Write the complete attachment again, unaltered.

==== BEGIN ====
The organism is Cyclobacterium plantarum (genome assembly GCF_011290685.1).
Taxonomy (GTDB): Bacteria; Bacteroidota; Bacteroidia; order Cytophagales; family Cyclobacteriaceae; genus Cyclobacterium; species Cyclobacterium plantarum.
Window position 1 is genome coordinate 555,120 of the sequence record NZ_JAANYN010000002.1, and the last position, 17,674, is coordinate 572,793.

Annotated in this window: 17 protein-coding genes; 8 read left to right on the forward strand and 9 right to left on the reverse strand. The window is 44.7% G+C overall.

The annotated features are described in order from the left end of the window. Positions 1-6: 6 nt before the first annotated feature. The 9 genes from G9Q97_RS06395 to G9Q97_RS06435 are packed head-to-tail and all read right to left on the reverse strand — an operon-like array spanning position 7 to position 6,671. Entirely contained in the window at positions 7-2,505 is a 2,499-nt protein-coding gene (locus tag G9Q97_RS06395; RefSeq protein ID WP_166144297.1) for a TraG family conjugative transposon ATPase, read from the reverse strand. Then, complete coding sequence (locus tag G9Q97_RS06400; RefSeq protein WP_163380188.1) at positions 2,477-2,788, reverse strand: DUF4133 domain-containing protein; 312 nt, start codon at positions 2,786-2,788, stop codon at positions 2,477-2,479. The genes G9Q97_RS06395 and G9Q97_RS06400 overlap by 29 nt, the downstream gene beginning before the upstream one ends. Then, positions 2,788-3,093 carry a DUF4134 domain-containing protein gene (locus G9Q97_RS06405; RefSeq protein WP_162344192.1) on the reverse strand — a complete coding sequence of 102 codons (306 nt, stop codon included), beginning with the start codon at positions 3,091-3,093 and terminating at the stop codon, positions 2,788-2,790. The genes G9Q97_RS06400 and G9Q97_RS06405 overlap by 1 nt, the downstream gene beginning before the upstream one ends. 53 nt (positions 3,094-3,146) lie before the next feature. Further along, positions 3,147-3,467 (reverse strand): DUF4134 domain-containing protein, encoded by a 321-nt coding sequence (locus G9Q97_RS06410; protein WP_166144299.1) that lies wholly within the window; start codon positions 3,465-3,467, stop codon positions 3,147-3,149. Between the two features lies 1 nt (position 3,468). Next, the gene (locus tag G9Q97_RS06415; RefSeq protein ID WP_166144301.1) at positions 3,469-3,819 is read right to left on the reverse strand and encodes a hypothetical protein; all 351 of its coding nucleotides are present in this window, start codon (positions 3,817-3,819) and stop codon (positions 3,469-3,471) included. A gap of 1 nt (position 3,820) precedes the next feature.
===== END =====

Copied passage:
The organism is Cyclobacterium plantarum (genome assembly GCF_011290685.1).
Taxonomy (GTDB): Bacteria; Bacteroidota; Bacteroidia; order Cytophagales; family Cyclobacteriaceae; genus Cyclobacterium; species Cyclobacterium plantarum.
Window position 1 is genome coordinate 555,120 of the sequence record NZ_JAANYN010000002.1, and the last position, 17,674, is coordinate 572,793.

Annotated in this window: 17 protein-coding genes; 8 read left to right on the forward strand and 9 right to left on the reverse strand. The window is 44.7% G+C overall.

The annotated features are described in order from the left end of the window. Positions 1-6: 6 nt before the first annotated feature. The 9 genes from G9Q97_RS06395 to G9Q97_RS06435 are packed head-to-tail and all read right to left on the reverse strand — an operon-like array spanning position 7 to position 6,671. Entirely contained in the window at positions 7-2,505 is a 2,499-nt protein-coding gene (locus tag G9Q97_RS06395; RefSeq protein ID WP_166144297.1) for a TraG family conjugative transposon ATPase, read from the reverse strand. Then, complete coding sequence (locus tag G9Q97_RS06400; RefSeq protein WP_163380188.1) at positions 2,477-2,788, reverse strand: DUF4133 domain-containing protein; 312 nt, start codon at positions 2,786-2,788, stop codon at positions 2,477-2,479. The genes G9Q97_RS06395 and G9Q97_RS06400 overlap by 29 nt, the downstream gene beginning before the upstream one ends. Then, positions 2,788-3,093 carry a DUF4134 domain-containing protein gene (locus G9Q97_RS06405; RefSeq protein WP_162344192.1) on the reverse strand — a complete coding sequence of 102 codons (306 nt, stop codon included), beginning with the start codon at positions 3,091-3,093 and terminating at the stop codon, positions 2,788-2,790. The genes G9Q97_RS06400 and G9Q97_RS06405 overlap by 1 nt, the downstream gene beginning before the upstream one ends. 53 nt (positions 3,094-3,146) lie before the next feature. Further along, positions 3,147-3,467 (reverse strand): DUF4134 domain-containing protein, encoded by a 321-nt coding sequence (locus G9Q97_RS06410; protein WP_166144299.1) that lies wholly within the window; start codon positions 3,465-3,467, stop codon positions 3,147-3,149. Between the two features lies 1 nt (position 3,468). Next, the gene (locus tag G9Q97_RS06415; RefSeq protein ID WP_166144301.1) at positions 3,469-3,819 is read right to left on the reverse strand and encodes a hypothetical protein; all 351 of its coding nucleotides are present in this window, start codon (positions 3,817-3,819) and stop codon (positions 3,469-3,471) included. A gap of 1 nt (position 3,820) precedes the next feature.